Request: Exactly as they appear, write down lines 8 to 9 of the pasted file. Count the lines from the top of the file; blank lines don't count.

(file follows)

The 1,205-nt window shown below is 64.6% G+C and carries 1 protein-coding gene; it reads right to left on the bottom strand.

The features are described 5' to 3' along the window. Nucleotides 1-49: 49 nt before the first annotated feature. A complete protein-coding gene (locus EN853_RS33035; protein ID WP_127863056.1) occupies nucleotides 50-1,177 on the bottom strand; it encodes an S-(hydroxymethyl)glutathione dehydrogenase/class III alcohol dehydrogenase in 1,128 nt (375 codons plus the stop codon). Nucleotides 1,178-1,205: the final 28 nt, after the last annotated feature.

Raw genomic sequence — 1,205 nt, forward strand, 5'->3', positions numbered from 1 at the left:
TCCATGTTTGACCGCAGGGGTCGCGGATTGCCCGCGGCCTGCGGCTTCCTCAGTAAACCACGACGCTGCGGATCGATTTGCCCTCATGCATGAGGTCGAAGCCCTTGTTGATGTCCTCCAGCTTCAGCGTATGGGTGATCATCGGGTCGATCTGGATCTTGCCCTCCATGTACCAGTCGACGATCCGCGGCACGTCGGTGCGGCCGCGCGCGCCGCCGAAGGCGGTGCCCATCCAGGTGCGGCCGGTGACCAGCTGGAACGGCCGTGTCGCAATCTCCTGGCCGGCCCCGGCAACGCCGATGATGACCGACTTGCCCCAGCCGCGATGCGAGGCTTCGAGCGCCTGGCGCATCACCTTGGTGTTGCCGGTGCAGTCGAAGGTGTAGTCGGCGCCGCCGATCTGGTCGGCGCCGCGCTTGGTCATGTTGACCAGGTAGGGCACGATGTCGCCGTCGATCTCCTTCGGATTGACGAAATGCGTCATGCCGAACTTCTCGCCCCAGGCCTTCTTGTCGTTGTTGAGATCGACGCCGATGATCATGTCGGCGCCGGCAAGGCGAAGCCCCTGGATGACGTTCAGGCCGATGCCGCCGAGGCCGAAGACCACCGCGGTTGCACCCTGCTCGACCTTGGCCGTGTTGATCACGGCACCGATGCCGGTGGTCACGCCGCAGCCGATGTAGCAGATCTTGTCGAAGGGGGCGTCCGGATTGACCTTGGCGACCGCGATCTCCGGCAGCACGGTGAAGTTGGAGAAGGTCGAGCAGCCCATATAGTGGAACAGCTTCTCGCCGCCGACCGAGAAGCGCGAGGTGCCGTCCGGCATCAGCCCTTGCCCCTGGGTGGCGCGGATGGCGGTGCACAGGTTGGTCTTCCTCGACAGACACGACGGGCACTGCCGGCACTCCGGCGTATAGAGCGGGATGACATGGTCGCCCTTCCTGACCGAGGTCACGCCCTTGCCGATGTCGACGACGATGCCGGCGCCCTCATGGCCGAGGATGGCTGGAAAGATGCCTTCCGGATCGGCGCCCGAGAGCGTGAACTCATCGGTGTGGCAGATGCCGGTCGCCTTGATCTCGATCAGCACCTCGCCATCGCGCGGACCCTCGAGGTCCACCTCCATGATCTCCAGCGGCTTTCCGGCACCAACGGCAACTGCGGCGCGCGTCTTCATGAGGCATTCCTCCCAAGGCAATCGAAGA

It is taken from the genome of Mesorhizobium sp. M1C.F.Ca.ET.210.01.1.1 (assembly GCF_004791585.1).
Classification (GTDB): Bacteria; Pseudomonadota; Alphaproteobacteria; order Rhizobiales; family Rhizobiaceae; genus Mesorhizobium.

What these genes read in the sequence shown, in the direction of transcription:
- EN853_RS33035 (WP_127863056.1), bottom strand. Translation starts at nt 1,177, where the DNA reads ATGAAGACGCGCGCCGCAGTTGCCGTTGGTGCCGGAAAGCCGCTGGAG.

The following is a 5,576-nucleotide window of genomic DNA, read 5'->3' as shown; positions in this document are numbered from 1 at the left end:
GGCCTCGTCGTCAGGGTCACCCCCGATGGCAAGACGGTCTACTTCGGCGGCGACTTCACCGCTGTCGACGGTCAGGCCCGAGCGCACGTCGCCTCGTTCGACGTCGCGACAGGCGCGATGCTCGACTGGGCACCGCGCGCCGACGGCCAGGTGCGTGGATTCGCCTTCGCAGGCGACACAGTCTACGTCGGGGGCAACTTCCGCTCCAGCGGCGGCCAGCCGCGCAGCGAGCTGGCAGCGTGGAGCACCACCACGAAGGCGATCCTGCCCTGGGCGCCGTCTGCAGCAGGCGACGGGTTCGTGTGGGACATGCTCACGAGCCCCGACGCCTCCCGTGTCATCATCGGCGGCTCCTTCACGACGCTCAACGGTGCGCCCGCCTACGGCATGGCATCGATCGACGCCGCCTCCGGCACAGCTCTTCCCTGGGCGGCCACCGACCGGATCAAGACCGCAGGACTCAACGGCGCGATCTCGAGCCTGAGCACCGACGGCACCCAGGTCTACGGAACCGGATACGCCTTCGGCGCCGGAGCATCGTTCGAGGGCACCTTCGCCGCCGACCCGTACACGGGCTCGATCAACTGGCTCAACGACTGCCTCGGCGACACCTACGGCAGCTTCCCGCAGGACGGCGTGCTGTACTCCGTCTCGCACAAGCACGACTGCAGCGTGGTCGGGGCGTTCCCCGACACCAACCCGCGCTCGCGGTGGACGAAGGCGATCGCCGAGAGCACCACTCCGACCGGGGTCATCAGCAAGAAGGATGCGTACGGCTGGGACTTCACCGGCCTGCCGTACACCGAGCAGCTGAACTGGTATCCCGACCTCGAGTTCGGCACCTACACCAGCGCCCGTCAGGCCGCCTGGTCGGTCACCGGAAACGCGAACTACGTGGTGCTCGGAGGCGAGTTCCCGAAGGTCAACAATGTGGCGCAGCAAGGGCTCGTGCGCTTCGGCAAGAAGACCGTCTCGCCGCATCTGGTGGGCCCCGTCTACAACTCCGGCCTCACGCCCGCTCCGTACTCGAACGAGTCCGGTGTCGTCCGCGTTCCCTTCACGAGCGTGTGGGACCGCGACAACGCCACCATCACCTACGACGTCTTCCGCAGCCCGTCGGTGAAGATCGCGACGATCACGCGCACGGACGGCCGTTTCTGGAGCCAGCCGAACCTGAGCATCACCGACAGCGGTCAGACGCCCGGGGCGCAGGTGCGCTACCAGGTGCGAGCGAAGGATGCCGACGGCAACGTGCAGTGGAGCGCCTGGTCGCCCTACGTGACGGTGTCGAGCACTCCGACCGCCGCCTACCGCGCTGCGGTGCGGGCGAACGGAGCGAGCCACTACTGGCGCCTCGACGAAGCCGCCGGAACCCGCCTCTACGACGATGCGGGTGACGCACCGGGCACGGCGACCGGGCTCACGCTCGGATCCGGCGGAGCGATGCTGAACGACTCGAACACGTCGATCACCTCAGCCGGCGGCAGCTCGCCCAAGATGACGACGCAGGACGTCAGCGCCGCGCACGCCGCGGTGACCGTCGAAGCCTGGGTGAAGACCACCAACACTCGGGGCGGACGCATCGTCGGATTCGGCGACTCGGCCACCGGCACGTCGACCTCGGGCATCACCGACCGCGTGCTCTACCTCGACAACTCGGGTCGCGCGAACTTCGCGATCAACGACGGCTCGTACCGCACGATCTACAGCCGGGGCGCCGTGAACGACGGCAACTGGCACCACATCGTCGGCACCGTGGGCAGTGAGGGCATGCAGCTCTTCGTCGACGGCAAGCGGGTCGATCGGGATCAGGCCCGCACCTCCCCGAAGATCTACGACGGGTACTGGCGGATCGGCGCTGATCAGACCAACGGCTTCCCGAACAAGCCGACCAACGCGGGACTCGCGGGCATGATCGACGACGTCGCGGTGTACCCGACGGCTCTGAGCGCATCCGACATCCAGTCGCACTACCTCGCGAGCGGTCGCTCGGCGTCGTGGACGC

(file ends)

- EN853_RS33035 (WP_127863056.1), bottom strand. Translation starts at nt 1,177, where the DNA reads ATGAAGACGCGCGCCGCAGTTGCCGTTGGTGCCGGAAAGCCGCTGGAG.

The following is a 5,576-nucleotide window of genomic DNA, read 5'->3' as shown; positions in this document are numbered from 1 at the left end: